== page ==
iPhone growth grinds to a halt (Wired UK)


Apple made more profit in the previous three months than any quarter in its history, but also saw iPhone sales grow at their slowest rate since the phone’s 2007 introduction.

In its quarterly earnings report, Apple said it sold 74.8 million iPhones in the last three months, just 1 percent more than it did in 2014 when it sold 74.5 million phones.

The iPhone still accounts for around 60 percent of Apple’s profit, which hit a new record of $18.4 billion on revenues of $75.9bn. Apple warned that it expected revenue to be between $50bn and $53bn in the next quarter — the first fall in revenue for the company since 2008, if that holds to be true.

It’s not all bad news, of course. A single quarter profit of $18 billion is more than any public company in history. Some argue — though not Apple CEO Tim Cook — that the ‘law of big numbers’ means that it is by definition more difficult for Apple to keep up the same pace of growth over time. Even if that does not apply in this case, Apple still sold more phones in the last three months than at any period in its history.

Its bottom line was also boosted in a small way by strong sales of its “other products”, which officially includes the Apple Watch and Apple TV, which rose 44 percent quarter-on-quarter to generate revenues of $4.4 billion. It also saw increased revenue in services, which includes apps and Apple Music, up to $6.1 billion up 20 percent in the quarter. But in its core products, Apple is facing tougher times than it is used to.

Alongside slowing growth in the iPhone business, Apple saw sales of tablets decline 25 percent compared to the same period in 2014, to a total of 16.1 million sold, while Mac sales declined 4 percent to 5.3 million. Apple said that overall it now has a billion active devices, which have used its services at some point in the last quarter.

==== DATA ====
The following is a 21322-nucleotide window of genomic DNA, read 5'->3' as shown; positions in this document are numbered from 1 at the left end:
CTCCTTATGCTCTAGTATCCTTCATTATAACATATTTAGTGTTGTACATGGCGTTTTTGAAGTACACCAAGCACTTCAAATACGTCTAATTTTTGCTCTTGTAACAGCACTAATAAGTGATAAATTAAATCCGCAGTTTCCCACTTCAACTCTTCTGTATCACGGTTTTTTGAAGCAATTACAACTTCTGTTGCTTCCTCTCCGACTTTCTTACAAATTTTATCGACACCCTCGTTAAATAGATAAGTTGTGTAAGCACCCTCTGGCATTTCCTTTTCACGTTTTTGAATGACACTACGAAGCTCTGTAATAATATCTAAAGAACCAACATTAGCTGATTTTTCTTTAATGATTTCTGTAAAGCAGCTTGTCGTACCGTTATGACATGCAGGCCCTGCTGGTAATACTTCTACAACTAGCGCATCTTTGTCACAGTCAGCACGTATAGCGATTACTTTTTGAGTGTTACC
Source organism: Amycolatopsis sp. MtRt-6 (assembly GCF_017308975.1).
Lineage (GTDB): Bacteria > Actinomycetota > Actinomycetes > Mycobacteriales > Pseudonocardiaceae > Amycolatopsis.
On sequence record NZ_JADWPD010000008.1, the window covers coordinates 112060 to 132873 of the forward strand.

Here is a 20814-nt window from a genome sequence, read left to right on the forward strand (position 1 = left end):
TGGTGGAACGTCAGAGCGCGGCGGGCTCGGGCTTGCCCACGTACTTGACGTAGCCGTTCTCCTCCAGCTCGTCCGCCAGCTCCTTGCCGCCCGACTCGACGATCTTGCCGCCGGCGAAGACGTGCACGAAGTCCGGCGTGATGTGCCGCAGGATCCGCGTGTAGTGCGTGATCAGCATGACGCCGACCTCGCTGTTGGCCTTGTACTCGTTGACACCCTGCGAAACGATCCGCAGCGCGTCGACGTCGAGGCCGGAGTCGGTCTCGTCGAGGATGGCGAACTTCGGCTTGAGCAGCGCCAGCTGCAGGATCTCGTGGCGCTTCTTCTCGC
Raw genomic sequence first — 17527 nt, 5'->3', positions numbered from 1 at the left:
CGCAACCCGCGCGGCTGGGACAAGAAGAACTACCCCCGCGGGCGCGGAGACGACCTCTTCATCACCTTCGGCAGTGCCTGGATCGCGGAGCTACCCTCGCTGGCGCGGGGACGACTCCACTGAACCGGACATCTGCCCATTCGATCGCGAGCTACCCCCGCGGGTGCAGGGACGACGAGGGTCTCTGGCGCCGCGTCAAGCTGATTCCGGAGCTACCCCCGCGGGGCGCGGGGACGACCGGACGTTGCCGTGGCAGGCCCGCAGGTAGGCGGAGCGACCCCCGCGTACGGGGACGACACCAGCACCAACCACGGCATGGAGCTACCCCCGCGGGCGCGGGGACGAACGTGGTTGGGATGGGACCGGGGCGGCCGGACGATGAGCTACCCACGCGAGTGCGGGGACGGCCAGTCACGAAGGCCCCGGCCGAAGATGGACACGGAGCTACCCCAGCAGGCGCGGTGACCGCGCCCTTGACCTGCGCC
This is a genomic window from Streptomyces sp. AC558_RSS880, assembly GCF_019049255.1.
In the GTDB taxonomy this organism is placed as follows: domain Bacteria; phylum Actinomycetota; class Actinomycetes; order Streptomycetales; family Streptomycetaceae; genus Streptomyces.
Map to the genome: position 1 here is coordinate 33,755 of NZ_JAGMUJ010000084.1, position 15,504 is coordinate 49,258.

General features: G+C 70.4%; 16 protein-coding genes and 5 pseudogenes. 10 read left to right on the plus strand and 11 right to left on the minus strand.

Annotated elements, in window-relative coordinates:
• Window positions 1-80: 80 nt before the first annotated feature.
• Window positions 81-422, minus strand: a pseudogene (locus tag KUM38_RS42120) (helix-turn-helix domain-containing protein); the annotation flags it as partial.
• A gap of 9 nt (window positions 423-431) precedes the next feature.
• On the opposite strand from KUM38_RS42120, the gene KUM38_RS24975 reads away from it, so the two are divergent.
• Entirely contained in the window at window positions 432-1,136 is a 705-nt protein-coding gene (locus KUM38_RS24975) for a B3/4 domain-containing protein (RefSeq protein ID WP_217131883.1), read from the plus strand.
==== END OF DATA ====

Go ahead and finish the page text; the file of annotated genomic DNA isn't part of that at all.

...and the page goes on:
CEO Tim Cook also took pains to stress that the company had still made more profit than at any time in its history, while some analysts pointed to a downturn in China, the fact that the iPhone 6S was intentionally a relatively minor upgrade in its key product line and the overall maturing of the smartphone market for causes of the slowdown.

Cook faced questions from investors and analysts in a following earnings call about how Apple will seek to regenerate interest in the iPad and other key products, after the introduction of the larger iPad Pro apparently failed to halt an overall decline in sales. But he cautioned critics, saying that Apple’s growth would have been 7 percent higher had the dollar fared more favourably in currency markets because the majority of Apple’s revenue is generated overseas. Apple’s chief financial officer, Luca Maestri, added that “a very difficult macroeconomic environment” had contributed to predictions of weaker revenues in the next three months.

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26 January 2016 | 10:20 pm – Source: wired.co.uk


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